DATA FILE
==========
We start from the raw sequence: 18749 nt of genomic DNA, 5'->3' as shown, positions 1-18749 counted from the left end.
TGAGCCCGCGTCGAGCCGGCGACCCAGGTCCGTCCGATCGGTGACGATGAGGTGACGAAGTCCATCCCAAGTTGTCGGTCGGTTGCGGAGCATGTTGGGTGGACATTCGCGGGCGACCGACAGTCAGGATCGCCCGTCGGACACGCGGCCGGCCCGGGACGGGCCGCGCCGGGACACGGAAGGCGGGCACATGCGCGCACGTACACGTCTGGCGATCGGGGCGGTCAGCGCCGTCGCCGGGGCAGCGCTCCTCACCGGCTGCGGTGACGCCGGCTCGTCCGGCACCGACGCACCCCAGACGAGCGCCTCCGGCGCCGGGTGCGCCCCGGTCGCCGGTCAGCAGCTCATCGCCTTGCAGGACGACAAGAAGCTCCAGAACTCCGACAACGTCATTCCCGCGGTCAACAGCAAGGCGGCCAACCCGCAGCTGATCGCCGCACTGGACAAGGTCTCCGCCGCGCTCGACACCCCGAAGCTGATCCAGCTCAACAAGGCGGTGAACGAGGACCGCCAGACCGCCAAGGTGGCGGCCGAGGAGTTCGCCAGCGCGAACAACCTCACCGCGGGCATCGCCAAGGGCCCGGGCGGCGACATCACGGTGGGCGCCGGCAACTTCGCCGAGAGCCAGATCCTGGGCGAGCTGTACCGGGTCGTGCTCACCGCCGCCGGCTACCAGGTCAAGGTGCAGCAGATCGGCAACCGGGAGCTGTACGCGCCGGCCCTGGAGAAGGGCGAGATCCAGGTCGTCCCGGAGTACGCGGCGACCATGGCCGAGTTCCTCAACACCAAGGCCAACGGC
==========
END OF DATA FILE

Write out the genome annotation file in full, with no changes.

We start from the raw sequence: 18749 nt of genomic DNA, 5'->3' as shown, positions 1-18749 counted from the left end.
TGAGCCCGCGTCGAGCCGGCGACCCAGGTCCGTCCGATCGGTGACGATGAGGTGACGAAGTCCATCCCAAGTTGTCGGTCGGTTGCGGAGCATGTTGGGTGGACATTCGCGGGCGACCGACAGTCAGGATCGCCCGTCGGACACGCGGCCGGCCCGGGACGGGCCGCGCCGGGACACGGAAGGCGGGCACATGCGCGCACGTACACGTCTGGCGATCGGGGCGGTCAGCGCCGTCGCCGGGGCAGCGCTCCTCACCGGCTGCGGTGACGCCGGCTCGTCCGGCACCGACGCACCCCAGACGAGCGCCTCCGGCGCCGGGTGCGCCCCGGTCGCCGGTCAGCAGCTCATCGCCTTGCAGGACGACAAGAAGCTCCAGAACTCCGACAACGTCATTCCCGCGGTCAACAGCAAGGCGGCCAACCCGCAGCTGATCGCCGCACTGGACAAGGTCTCCGCCGCGCTCGACACCCCGAAGCTGATCCAGCTCAACAAGGCGGTGAACGAGGACCGCCAGACCGCCAAGGTGGCGGCCGAGGAGTTCGCCAGCGCGAACAACCTCACCGCGGGCATCGCCAAGGGCCCGGGCGGCGACATCACGGTGGGCGCCGGCAACTTCGCCGAGAGCCAGATCCTGGGCGAGCTGTACCGGGTCGTGCTCACCGCCGCCGGCTACCAGGTCAAGGTGCAGCAGATCGGCAACCGGGAGCTGTACGCGCCGGCCCTGGAGAAGGGCGAGATCCAGGTCGTCCCGGAGTACGCGGCGACCATGGCCGAGTTCCTCAACACCAAGGCCAACGGC